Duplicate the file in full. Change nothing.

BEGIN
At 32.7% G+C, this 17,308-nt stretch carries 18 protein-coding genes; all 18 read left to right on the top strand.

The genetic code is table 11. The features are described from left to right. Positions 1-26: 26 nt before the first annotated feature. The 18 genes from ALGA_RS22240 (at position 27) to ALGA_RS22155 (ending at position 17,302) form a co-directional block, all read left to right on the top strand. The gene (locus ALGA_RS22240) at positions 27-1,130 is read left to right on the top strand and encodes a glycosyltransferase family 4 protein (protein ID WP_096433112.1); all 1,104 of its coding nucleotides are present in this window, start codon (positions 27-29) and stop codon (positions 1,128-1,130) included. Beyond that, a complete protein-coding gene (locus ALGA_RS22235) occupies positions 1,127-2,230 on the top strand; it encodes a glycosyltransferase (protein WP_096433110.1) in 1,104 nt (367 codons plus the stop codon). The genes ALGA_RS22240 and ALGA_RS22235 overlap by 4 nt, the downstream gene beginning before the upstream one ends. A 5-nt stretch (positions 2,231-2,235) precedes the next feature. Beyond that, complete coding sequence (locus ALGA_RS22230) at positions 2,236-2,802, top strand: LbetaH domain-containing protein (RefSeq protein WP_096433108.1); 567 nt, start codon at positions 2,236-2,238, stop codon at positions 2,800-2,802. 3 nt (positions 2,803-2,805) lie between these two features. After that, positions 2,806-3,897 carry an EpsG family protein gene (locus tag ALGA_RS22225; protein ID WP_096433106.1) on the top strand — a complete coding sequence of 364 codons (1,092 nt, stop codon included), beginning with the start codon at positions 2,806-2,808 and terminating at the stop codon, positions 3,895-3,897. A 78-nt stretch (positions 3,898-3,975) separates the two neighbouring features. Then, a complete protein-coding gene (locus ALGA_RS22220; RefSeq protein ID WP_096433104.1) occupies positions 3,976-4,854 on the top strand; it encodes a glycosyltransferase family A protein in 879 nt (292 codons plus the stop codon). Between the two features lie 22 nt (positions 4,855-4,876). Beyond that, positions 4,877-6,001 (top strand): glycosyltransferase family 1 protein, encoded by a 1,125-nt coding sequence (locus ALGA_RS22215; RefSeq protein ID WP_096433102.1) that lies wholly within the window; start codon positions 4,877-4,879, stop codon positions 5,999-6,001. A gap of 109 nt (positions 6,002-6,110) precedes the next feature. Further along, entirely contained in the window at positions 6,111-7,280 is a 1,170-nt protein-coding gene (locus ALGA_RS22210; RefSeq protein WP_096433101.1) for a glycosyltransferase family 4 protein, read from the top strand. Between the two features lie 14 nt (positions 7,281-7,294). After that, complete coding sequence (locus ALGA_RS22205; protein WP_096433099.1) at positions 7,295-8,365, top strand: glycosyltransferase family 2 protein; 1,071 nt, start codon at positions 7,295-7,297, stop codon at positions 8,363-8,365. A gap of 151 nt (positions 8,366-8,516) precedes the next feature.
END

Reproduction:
At 32.7% G+C, this 17,308-nt stretch carries 18 protein-coding genes; all 18 read left to right on the top strand.

The genetic code is table 11. The features are described from left to right. Positions 1-26: 26 nt before the first annotated feature. The 18 genes from ALGA_RS22240 (at position 27) to ALGA_RS22155 (ending at position 17,302) form a co-directional block, all read left to right on the top strand. The gene (locus ALGA_RS22240) at positions 27-1,130 is read left to right on the top strand and encodes a glycosyltransferase family 4 protein (protein ID WP_096433112.1); all 1,104 of its coding nucleotides are present in this window, start codon (positions 27-29) and stop codon (positions 1,128-1,130) included. Beyond that, a complete protein-coding gene (locus ALGA_RS22235) occupies positions 1,127-2,230 on the top strand; it encodes a glycosyltransferase (protein WP_096433110.1) in 1,104 nt (367 codons plus the stop codon). The genes ALGA_RS22240 and ALGA_RS22235 overlap by 4 nt, the downstream gene beginning before the upstream one ends. A 5-nt stretch (positions 2,231-2,235) precedes the next feature. Beyond that, complete coding sequence (locus ALGA_RS22230) at positions 2,236-2,802, top strand: LbetaH domain-containing protein (RefSeq protein WP_096433108.1); 567 nt, start codon at positions 2,236-2,238, stop codon at positions 2,800-2,802. 3 nt (positions 2,803-2,805) lie between these two features. After that, positions 2,806-3,897 carry an EpsG family protein gene (locus tag ALGA_RS22225; protein ID WP_096433106.1) on the top strand — a complete coding sequence of 364 codons (1,092 nt, stop codon included), beginning with the start codon at positions 2,806-2,808 and terminating at the stop codon, positions 3,895-3,897. A 78-nt stretch (positions 3,898-3,975) separates the two neighbouring features. Then, a complete protein-coding gene (locus ALGA_RS22220; RefSeq protein ID WP_096433104.1) occupies positions 3,976-4,854 on the top strand; it encodes a glycosyltransferase family A protein in 879 nt (292 codons plus the stop codon). Between the two features lie 22 nt (positions 4,855-4,876). Beyond that, positions 4,877-6,001 (top strand): glycosyltransferase family 1 protein, encoded by a 1,125-nt coding sequence (locus ALGA_RS22215; RefSeq protein ID WP_096433102.1) that lies wholly within the window; start codon positions 4,877-4,879, stop codon positions 5,999-6,001. A gap of 109 nt (positions 6,002-6,110) precedes the next feature. Further along, entirely contained in the window at positions 6,111-7,280 is a 1,170-nt protein-coding gene (locus ALGA_RS22210; RefSeq protein WP_096433101.1) for a glycosyltransferase family 4 protein, read from the top strand. Between the two features lie 14 nt (positions 7,281-7,294). After that, complete coding sequence (locus ALGA_RS22205; protein WP_096433099.1) at positions 7,295-8,365, top strand: glycosyltransferase family 2 protein; 1,071 nt, start codon at positions 7,295-7,297, stop codon at positions 8,363-8,365. A gap of 151 nt (positions 8,366-8,516) precedes the next feature.